Comments

  1. Laura C. says

    Good job – looks great

    Our home’s previous owner attempted to stain the fence and deck using a sprayer – and got it ALL over the vinyl siding. Have not yet found anything that would get it off.

  2. says

    Good job, it looks great! :) I have fun hearing your home improvement adventures, it makes me excited for when we finally have our forever house that is all our own, and not a standard issue military housing (although they’re free!) Keep up the good work girl!

  3. says

    I actually have a question. I see you mentioned that the previous owners painted the house. Do you happen to have aluminum siding? Because I’m wondering how long a paint job lasts on aluminum — that’s what we have. Ours could use another coat . . .

    Looks GREAT, though! It’s all these little things make really make a difference. Maybe not the most glamorous, but gotta get ‘em done!

  4. Lesley says

    Nice work it looks great! And the boyfriend is looking good again with the Boston hat. For a while I was afraid I would never see it again.

  5. Cassie says

    I l-o-v-e our pressure washer. Its the one “yard work” task that I volunteer to do. Gotta love the instant gratification.
    And like you, I did not realize how gross our porch and sidewalks were until we got that baby going. Deeee-sgusting

  6. says

    Katie Bower what in the heck are you doing playin with ACID when you’re with child?!? Are you crazy(-ier than I already thought)??

    And you are so right about pressure washers… Total Instant Gratification. Your porch before and after was stunning.

  7. Jessica H. says

    We inherited a pressure washer from my hubby’s grandfather (strange things get doled out after a death in the family) and I LOVE it. Ours has an attachment that goes into soap so you can wash your car/deck/etc. But the best thing we’ve used it for so far was cleaning the concrete walkway and driveway. What a HUGE difference!

  8. angela says

    Do you know how to remove candle wax from brick? Last month, I blew out a candle and was accidently knocked it over and hot wax got all over my fireplace! Yikes! My hubby had to use a screwdriver to scrap it off…wasn’t sure if you knew of a better method? Thanks!

    • says

      Angela –
      hmm…definitely use a screwdriver to scrape off any excess wax first and vaccuum it up. Then I would use a small propane lighter to burn any bits that got into cracks. See if that works first and let me know :)

      XO – KB

  9. Katie says

    Katie – I just bought a house & the previous owners painted the fireplace white. I know that this seems to be the trend but in rural Connecticut, it just looks out of place. What happened to the traditional fireplace? After spending close to $200 on Peel Away (both the environmentally friendly and regular) which didn’t work AT ALL, we were ready to give up and pay someone to rebuild a new fireplace. But a friend of a friend is a masonry and had some brick cleaner that did the trick (it was stinky and awful but worked within a few minutes). We still have to do the entire outside chimney and I think we will use your method for the outside. Thanks so much for the post!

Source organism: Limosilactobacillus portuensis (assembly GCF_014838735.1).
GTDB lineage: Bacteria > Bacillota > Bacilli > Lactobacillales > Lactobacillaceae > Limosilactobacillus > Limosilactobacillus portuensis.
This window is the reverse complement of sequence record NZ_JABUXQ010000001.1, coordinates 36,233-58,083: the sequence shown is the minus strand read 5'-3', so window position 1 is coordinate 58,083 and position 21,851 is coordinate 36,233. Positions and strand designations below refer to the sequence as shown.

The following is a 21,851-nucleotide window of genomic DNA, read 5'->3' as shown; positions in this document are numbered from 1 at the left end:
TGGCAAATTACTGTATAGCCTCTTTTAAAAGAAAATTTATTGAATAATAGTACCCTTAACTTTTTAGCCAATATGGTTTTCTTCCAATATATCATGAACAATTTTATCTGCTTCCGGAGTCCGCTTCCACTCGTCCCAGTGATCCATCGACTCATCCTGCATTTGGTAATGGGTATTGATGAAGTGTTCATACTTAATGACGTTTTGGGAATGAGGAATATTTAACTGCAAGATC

10. tara says

    Wow, five out of five stars for looking a
    world better. Look how shiny and pretty your
    brick is now. I am sure you were thrilled.
    Looks fabulous.

  11. says

    Oh gosh! I hope you guys really did do the research. I work in historic preservation, and often using caustic chemicals and power washing brick can strip the first “hard” layer off of the brick, exposing the softer interior material. This can cause water to get into the brick, creating spalling and damaging the brick.

    I trust the guys at ACE… but I’m skeptical of anything other than soapy water and elbow grease!

  12. Ashley says

    We have a similar situation but it is on the interior of our house. The people that we bought the house repainted the whole inside before we moved in. We thought it was great initially until further inspections showed that the painters got paint all over the windows, wood trim, etc. Do you have any ideas that will take the paint off those surfaces? Thank you for your help!

    • says

      Ashley – BUMMER! We had a similar experience – they sprayed everything antique white – thank you sucky previous owner. As for paint removal – your best bet for getting it off wood trim is with paint stripper and a whole lotta sand paper. Just follow the instructions and if you have any other questions – let me know. As for scraping paint off the windows – here’s a post with some tips on how to get it off.

      Hope this helps!

      XO – Katie

  13. says

    One note: you mention that you poured the acid into the sprayer and THEN diluted it. That is very dangerous. Always add acid TO water, not water to acid.

    Another note: I see in your photos that the trees are bare. Using a pressure washer after applying acid to the bricks means the bricks absorbed moisture, which can take months to dry. If it freezes inside the bricks (back to the bare trees), you could be looking at bricks cracking, mortar damage, etc.

    My own experience is that I used a Citrus-no toxic paint stripper to get latex paint off bricks. This left me with a white “wash” look similar to what you had. I’ll be using some muriatic next to see if that will get the bricks clean.

    Thanks for the post!

    • says

      Good tips Bob! We did have bare trees but it barely ever freezes down here in the deep south so no worries – our bricks and mortar are doing fine but it’s a great tip for those living in colder climates!
      xo – kb